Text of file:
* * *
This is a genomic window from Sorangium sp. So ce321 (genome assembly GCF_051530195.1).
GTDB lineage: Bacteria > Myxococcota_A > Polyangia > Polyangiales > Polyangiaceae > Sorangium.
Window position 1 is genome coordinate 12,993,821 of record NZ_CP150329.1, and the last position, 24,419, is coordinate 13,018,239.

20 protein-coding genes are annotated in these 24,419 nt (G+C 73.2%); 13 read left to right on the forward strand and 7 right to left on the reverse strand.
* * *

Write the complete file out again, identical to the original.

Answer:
This is a genomic window from Sorangium sp. So ce321 (genome assembly GCF_051530195.1).
GTDB lineage: Bacteria > Myxococcota_A > Polyangia > Polyangiales > Polyangiaceae > Sorangium.
Window position 1 is genome coordinate 12,993,821 of record NZ_CP150329.1, and the last position, 24,419, is coordinate 13,018,239.

20 protein-coding genes are annotated in these 24,419 nt (G+C 73.2%); 13 read left to right on the forward strand and 7 right to left on the reverse strand.